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the microsampling blog

new year, new perceptions of virtual healthcare

A young couple on a couch communicate with a doctor via their laptop.Virtual healthcare is gaining momentum. Since early 2020, virtual care has become crucial in helping patients maintain their well-being, even when they aren't able to travel to hospitals and clinics. Telehealth and telemedicine facilitate the diagnosis and treatment of illnesses without a physical visit to the doctor’s office.

This proved advantageous for many people in 2020 as the coronavirus pandemic forced them to shelter safe at home during lockdowns. A forecast by the Deloitte Center for Health Solutions indicates that by 2040, the healthcare system we knew prior to 2020 will have undergone a complete overhaul, with telemedicine becoming more prominent.

The future of telemedicine was shaped sooner-than-expected due to COVID-19, which provided many healthcare professionals an unexpected opportunity to integrate virtual care options into their health programs.

One research report shows an intense desire among physicians to continue using telemedicine after the pandemic. This desire or preference is primarily associated with:

  • Belief in the importance of adaptability
  • Ease of performing physical examinations with telemedicine
  • Higher satisfaction level in the quality of care (81% of patients who had virtual doctor visits preferred this option)

What is Virtual Healthcare?

“Virtual healthcare” refers to the interaction between a patient and healthcare provider through communication technology. The term is often interchanged with telemedicine, telehealth, and digital healthcare, though there are some distinctions.

a man and communicate remotely via their laptops

Telehealth, for example, refers specifically to the communication channels used for virtual healthcare visits. Regardless of what you call it, "tele-care" facilitates smarter, easier, and faster delivery of healthcare services to minimize socio-demographic, geographical, physical and cultural barriers. 

Virtual healthcare also eliminates risky exposure to contagions, as well as unnecessary travel, time, and the inconvenience of leaving home. It personalizes care, healthcare education, and awareness programs by meeting patients wherever they are.

This healthcare approach comprises more than just video conferencing. It includes phone calls, emails, and texts for remote patient monitoring in coordination with wearable devices and at-home specimen collection for lab testing.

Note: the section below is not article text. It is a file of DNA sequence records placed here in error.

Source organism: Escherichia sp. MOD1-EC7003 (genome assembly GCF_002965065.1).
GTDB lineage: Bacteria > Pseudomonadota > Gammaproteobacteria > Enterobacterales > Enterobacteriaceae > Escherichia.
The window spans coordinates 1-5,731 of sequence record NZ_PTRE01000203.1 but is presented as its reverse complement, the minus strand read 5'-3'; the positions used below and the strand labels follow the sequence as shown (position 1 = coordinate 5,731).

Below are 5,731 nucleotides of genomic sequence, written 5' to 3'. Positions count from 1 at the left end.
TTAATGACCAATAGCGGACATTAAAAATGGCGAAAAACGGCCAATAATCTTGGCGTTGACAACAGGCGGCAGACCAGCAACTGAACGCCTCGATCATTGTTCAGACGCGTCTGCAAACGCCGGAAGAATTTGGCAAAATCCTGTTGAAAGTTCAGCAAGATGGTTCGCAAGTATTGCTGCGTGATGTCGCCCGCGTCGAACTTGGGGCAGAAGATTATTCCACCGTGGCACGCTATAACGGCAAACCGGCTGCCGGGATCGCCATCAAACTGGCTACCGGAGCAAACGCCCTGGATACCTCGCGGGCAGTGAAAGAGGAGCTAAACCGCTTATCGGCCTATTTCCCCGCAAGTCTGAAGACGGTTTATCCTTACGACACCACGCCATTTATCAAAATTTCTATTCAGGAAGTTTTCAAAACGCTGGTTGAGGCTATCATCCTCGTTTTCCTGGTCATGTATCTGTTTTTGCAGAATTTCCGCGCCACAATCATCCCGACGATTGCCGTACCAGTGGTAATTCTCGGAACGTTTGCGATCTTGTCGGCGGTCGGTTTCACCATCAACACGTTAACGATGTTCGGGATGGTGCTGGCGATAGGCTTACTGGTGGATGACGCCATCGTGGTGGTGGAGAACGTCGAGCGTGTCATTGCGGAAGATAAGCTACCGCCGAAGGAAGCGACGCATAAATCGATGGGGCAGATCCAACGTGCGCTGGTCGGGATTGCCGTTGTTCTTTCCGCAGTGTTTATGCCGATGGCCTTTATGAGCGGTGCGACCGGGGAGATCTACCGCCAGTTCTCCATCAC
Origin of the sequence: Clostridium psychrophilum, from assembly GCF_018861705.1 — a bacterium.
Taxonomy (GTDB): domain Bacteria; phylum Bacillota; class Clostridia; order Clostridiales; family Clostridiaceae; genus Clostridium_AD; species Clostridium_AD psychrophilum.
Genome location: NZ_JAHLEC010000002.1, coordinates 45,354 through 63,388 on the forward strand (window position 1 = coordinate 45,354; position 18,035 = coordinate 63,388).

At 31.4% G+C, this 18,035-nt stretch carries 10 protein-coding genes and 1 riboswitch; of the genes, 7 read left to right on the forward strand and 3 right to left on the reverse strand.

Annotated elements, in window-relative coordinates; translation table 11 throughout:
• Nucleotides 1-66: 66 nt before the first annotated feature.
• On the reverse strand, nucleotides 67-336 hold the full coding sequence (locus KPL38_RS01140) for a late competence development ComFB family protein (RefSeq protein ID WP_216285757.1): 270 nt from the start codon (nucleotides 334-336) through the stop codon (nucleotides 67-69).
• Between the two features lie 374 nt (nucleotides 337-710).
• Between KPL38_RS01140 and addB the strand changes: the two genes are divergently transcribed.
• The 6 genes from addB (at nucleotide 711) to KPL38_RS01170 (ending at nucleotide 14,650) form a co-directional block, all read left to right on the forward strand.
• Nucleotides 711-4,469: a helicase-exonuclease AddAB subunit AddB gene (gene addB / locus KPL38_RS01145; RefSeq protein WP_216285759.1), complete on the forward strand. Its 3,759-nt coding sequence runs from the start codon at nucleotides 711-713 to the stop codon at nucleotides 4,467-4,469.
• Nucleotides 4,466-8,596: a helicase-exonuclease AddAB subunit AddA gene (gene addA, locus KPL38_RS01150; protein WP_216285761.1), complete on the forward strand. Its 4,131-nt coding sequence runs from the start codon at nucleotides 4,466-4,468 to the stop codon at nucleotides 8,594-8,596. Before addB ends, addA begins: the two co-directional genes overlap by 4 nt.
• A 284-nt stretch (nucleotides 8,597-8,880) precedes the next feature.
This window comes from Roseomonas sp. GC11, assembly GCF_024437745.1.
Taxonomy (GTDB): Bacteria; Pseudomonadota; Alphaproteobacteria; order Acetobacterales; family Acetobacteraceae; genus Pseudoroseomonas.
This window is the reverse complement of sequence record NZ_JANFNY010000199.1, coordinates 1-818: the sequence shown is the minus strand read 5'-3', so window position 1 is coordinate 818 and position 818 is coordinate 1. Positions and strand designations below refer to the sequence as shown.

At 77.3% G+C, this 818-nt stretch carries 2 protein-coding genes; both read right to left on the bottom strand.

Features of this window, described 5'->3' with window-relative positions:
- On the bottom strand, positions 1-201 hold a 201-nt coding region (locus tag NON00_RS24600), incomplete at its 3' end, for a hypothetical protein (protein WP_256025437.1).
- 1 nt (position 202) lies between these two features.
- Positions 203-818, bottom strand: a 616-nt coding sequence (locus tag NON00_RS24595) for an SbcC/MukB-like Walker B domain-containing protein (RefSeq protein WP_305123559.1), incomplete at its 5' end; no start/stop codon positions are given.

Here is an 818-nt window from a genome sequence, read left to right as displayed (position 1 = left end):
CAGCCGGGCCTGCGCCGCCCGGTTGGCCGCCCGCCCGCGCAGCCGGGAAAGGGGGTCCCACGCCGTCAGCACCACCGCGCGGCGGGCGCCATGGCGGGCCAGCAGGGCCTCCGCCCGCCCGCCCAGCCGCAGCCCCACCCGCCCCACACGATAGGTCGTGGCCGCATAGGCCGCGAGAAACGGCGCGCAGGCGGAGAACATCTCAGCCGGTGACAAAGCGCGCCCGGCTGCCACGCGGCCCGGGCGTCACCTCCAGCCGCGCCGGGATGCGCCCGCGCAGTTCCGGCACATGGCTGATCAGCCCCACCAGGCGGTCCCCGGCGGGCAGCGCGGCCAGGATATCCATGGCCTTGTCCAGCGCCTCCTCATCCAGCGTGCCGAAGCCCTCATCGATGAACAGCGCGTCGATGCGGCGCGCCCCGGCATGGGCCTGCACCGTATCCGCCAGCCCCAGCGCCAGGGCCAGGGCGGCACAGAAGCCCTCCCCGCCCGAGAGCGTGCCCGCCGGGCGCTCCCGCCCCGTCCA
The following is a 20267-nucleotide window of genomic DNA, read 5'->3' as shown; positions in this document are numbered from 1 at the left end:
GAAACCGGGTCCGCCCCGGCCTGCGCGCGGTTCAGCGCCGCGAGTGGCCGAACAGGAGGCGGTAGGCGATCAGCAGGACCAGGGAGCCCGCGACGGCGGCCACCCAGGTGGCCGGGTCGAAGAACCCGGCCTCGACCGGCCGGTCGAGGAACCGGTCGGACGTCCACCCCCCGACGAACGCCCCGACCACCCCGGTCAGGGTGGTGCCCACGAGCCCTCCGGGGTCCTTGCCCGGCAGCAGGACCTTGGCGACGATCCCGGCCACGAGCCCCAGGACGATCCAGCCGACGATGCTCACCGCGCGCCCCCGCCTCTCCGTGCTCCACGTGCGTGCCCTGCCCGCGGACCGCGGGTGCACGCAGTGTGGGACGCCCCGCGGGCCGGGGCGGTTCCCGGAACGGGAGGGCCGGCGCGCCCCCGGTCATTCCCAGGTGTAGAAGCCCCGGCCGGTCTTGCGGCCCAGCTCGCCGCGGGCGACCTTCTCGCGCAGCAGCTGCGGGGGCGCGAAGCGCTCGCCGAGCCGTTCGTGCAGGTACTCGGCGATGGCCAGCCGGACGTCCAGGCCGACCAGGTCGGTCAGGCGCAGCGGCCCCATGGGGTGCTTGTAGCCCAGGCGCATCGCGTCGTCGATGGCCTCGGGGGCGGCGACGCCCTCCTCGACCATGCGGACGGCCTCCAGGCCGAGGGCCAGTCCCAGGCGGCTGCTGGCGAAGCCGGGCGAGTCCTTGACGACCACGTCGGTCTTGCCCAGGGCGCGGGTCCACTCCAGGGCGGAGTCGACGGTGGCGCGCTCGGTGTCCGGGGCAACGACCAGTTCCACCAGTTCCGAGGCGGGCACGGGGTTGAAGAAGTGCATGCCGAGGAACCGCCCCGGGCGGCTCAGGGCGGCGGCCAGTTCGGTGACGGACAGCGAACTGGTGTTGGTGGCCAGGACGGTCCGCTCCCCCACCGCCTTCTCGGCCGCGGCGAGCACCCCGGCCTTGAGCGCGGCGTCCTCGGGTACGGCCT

In 2020, many hospitals, medical systems and wellness companies provided patients at home with home health kits and portable specimen collection devices, like the Mitra® device. These devices allow people to self-collect a small blood sample known as a "microsample" using a simple finger-prick method. Patients can mail their microsamples directly to the lab for testing, and follow up with their doctor for their test results.

In 2021 and thereafter, people may request this home-based, patient-centric approach to lab tests, which eliminates the need to visit a lab or clinic for a painful blood draw.

The 4 Cs of Healthcare

Virtual healthcare has the potential to deliver the four Cs that are crucial to the success of care delivery and consumer well-being:

  1. Care continuum that spans from well-being to post-acute care
  2. Connectivity that embraces synchronous and asynchronous modalities
  3. Continuity through home care or outpatient care
  4. Coordination that brings together all stakeholders in healthcare

The Future of Virtual Healthcare

In the new year and thereafter, virtual healthcare will likely become the near-default option for care and well-being in the medical sector.

What patients and practitioners may have previously dismissed as a "nice to have" but unnecessary option, will soon be the leading option, according to Michael Maron, President and CEO at Holy Name Medical Center.

Telemedicine and telehealth are quick, efficient, convenient and safe, making this approach more relevant in today's uncertain health climate, where limiting exposure to viral pathogens has become a matter of life and death.


To learn more about at-home Mitra® Collection Kits that can be sent to patients and study participants, click below:

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